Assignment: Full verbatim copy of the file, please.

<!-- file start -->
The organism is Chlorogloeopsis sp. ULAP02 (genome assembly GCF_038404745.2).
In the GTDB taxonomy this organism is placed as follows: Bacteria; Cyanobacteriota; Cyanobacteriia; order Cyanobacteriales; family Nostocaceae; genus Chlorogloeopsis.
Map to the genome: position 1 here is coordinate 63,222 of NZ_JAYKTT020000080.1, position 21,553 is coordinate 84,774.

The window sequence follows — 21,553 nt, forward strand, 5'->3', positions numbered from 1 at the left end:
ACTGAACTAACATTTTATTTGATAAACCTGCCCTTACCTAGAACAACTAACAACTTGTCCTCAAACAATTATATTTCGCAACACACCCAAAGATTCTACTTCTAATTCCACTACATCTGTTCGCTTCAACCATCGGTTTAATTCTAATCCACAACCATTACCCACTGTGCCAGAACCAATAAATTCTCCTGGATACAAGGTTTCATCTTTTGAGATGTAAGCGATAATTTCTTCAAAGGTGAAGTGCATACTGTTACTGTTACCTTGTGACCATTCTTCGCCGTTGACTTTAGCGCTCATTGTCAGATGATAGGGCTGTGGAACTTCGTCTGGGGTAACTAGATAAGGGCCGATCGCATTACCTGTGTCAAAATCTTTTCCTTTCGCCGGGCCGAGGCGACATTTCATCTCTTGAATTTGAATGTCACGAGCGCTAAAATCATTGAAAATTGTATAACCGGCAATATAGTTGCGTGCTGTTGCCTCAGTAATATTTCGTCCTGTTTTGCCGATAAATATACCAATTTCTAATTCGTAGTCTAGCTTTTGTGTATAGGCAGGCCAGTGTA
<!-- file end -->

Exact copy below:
The organism is Chlorogloeopsis sp. ULAP02 (genome assembly GCF_038404745.2).
In the GTDB taxonomy this organism is placed as follows: Bacteria; Cyanobacteriota; Cyanobacteriia; order Cyanobacteriales; family Nostocaceae; genus Chlorogloeopsis.
Map to the genome: position 1 here is coordinate 63,222 of NZ_JAYKTT020000080.1, position 21,553 is coordinate 84,774.

The window sequence follows — 21,553 nt, forward strand, 5'->3', positions numbered from 1 at the left end:
ACTGAACTAACATTTTATTTGATAAACCTGCCCTTACCTAGAACAACTAACAACTTGTCCTCAAACAATTATATTTCGCAACACACCCAAAGATTCTACTTCTAATTCCACTACATCTGTTCGCTTCAACCATCGGTTTAATTCTAATCCACAACCATTACCCACTGTGCCAGAACCAATAAATTCTCCTGGATACAAGGTTTCATCTTTTGAGATGTAAGCGATAATTTCTTCAAAGGTGAAGTGCATACTGTTACTGTTACCTTGTGACCATTCTTCGCCGTTGACTTTAGCGCTCATTGTCAGATGATAGGGCTGTGGAACTTCGTCTGGGGTAACTAGATAAGGGCCGATCGCATTACCTGTGTCAAAATCTTTTCCTTTCGCCGGGCCGAGGCGACATTTCATCTCTTGAATTTGAATGTCACGAGCGCTAAAATCATTGAAAATTGTATAACCGGCAATATAGTTGCGTGCTGTTGCCTCAGTAATATTTCGTCCTGTTTTGCCGATAAATATACCAATTTCTAATTCGTAGTCTAGCTTTTGTGTATAGGCAGGCCAGTGTA